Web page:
Platform9 Managed OpenStack Prerequisites for Linux KVM

OpenStack facilitates the running of multiple applications on virtual machines that operate on top of underlying physical resources such the hardware, the physical network, and the block storage.

Before you start using Platform9 Managed OpenStack, you must configure the physical resources so that they can work with Platform9 Managed OpenStack.

The following general prerequisites must be met before you can start using Platform9 Managed OpenStack.

Minimal Configuration (POC/Trial)

Following is a minimal configuration to enable a Platform9 Managed OpenStack POC/Trial deployment. We recommend reading the rest of this page even when creating a minimal setup.

  • 1 to 3 physical servers running Linux RHEL/CentOS/Ubuntu
  • Each server configured with sufficient local or shared storage to host virtual machines that will run on that server
  • 1 server configured with sufficient additional storage to host 1 or more images used for virtual machine provisioning
  • Each server having at least 1 network interface (configured with either flat or VLAN networking) and outbound HTTPS access


  • 1-3 physical servers. We recommend starting with 3 servers, but you can start with 1.
  • Each server configured with:
    • CPU: Minimum 8 physical cores, recommended is 2 physical sockets with 8 cores each
    • RAM: Minimum 16GB, recommended RAM is 32GB
    • Storage: Minimum 100GB, recommended RAM is 1TB if virtual machines are to be run locally by utilizing host storage
    • One of the following Linux operating system distributions:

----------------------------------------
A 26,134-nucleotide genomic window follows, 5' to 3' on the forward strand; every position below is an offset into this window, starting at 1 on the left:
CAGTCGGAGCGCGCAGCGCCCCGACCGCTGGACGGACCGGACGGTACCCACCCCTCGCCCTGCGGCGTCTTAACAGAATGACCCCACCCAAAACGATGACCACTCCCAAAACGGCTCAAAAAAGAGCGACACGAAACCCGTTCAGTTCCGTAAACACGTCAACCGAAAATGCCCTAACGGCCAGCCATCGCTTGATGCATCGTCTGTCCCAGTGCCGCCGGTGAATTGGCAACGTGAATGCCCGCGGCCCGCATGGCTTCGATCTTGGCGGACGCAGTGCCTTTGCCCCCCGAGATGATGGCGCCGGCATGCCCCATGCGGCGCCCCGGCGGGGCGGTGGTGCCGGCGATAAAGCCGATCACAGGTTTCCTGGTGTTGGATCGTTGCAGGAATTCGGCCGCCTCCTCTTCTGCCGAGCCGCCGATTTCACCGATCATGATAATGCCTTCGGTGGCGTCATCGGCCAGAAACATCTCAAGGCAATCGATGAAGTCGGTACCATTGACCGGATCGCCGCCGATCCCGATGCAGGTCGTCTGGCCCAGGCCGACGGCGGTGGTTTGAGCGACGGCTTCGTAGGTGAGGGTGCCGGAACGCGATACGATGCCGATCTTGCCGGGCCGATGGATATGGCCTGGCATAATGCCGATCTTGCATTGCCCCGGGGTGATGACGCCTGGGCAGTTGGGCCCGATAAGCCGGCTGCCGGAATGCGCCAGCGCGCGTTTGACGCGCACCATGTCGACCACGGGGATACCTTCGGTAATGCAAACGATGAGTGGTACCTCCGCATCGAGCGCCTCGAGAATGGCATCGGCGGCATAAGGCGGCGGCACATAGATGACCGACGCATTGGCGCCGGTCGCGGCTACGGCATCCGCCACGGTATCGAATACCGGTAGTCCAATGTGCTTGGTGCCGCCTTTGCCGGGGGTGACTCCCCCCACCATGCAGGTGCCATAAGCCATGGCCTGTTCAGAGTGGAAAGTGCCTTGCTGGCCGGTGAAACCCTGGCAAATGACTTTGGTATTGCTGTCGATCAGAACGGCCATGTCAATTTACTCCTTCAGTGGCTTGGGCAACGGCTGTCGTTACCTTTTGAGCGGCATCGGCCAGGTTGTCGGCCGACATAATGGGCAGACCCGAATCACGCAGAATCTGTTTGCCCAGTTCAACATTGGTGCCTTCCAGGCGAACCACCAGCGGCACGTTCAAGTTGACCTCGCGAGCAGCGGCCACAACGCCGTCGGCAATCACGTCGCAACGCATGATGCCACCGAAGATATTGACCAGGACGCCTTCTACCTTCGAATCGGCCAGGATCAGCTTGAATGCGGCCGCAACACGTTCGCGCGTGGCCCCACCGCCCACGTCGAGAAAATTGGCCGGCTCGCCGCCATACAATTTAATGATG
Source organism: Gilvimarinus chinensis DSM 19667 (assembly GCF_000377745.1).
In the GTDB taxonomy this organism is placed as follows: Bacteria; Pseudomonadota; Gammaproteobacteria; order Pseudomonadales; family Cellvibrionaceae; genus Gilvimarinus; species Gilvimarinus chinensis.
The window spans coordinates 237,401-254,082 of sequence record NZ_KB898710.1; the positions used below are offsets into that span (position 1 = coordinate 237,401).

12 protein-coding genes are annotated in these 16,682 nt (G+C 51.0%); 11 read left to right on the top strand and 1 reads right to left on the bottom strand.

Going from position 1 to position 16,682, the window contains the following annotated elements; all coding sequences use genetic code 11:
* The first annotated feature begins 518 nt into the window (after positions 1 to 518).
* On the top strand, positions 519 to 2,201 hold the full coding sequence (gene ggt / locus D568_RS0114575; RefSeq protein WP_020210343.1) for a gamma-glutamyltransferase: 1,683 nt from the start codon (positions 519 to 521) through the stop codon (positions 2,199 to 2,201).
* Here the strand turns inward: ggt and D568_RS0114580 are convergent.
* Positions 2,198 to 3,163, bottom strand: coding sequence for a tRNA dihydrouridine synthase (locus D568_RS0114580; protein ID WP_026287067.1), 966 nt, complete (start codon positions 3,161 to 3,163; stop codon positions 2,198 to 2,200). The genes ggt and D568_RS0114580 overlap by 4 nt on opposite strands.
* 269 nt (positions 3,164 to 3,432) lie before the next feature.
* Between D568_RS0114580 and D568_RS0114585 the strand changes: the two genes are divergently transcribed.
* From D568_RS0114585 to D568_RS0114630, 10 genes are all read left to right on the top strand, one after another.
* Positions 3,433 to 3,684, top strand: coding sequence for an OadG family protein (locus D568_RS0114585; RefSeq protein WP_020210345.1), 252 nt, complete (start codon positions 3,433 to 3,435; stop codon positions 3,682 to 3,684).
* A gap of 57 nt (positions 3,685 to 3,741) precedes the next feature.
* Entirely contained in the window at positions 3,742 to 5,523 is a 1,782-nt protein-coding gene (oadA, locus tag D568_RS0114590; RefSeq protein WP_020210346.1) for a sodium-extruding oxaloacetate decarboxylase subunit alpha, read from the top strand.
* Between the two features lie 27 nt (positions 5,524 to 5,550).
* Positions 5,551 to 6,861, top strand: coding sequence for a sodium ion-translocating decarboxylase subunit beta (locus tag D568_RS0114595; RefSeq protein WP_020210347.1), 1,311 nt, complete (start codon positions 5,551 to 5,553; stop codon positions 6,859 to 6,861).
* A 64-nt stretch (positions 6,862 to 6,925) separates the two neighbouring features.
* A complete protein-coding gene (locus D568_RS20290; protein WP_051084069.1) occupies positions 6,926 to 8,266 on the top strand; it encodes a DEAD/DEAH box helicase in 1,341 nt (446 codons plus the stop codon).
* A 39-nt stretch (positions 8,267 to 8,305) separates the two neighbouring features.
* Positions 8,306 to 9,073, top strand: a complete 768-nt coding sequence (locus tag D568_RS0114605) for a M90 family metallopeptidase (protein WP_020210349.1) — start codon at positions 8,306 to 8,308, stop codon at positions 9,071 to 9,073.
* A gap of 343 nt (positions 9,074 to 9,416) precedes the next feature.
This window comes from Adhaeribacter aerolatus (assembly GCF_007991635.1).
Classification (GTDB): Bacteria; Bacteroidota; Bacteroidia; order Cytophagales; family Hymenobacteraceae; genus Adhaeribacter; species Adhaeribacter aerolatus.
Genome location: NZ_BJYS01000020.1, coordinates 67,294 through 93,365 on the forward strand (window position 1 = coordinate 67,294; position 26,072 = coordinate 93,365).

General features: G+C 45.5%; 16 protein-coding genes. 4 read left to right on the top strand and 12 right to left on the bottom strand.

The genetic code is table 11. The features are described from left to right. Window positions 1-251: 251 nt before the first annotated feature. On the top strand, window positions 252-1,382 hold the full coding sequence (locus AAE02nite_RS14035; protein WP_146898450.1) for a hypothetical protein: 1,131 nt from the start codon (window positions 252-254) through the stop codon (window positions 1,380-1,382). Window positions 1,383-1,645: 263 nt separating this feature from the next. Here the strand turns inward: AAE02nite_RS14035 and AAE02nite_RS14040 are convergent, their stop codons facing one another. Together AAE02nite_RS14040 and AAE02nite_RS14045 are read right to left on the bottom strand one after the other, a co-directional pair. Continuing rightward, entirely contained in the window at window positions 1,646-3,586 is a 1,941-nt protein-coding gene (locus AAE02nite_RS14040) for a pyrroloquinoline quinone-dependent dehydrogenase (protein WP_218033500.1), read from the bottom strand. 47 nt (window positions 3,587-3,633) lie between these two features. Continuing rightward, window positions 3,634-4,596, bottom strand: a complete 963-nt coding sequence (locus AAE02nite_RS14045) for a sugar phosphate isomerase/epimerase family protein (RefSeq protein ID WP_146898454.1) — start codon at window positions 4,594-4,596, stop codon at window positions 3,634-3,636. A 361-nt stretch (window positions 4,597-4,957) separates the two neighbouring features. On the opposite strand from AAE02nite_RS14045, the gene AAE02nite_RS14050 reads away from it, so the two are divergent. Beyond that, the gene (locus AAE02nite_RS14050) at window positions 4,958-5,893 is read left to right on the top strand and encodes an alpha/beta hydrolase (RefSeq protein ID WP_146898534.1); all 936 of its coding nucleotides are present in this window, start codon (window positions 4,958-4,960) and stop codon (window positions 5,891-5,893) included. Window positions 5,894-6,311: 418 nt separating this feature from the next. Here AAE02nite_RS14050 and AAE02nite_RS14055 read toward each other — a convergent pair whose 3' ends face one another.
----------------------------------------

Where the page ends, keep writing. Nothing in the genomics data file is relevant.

Configure your servers with at least some local storage to get started with Platform9. Platform9 Managed OpenStack can work with following storage options for storing virtual machines and images:

  • Local storage: Each hypervisor is configured with local storage
  • NFS Shared storage: Each hypervisor is configured with NFS shared storage. Refer to How to Configure NFS Shared Storage with Platform9 to ensure appropriate NFS configuration.
  • Block storage via integration with your storage provider using OpenStack Cinder


Depending on your Neutron networking configuration, you might either designate one or more servers as dedicated network nodes, or distribute networking capabilities across all your servers (more details on this in Configuring Neutron Settings.

Regardless of your configuration, all your network nodes and/or hypervisors must have the following networking configuration.

  • At least one physical network interface (two interfaces in a bond is recommended).
  • Outbound HTTPS (port 443) access (to communicate with Platform9 configuration plane).
  • The following VLAN sub-interfaces on the physical interface/bond:

    1. VLAN-based virtual machine traffic: This interface will be used to route traffic for the VLAN based private/tenant networks as well as provider networks created via Neutron. Therefore, it must be trunked for all VLAN IDs that you plan to supply to Neutron for tenant/private and provider networking.
    2. Management VLAN: Ensure this VLAN allows outbound HTTPS access for the Platform9 host agent to communicate with the controller.
    3. Tunneled GRE / VXLAN VLAN (optional): This interface will be used to route traffic for the VXLAN or GRE based private /tenant networks created via Neutron. Therefore, it must have IP level connectivity with other hosts through the interface IP.
    4. External VLAN (optional for hypervisors): This interface will be used to route all outbound traffic for all instances that are assigned a floating IP address.
    5. Storage VLAN (optional): This interface would be used for any iSCSI, NFS, etc storage traffic for instances, or block storage.

Configure Networking

Refer to one of the following articles to configure the required prerequisites, based on the Linux operating system distribution you choose to work on.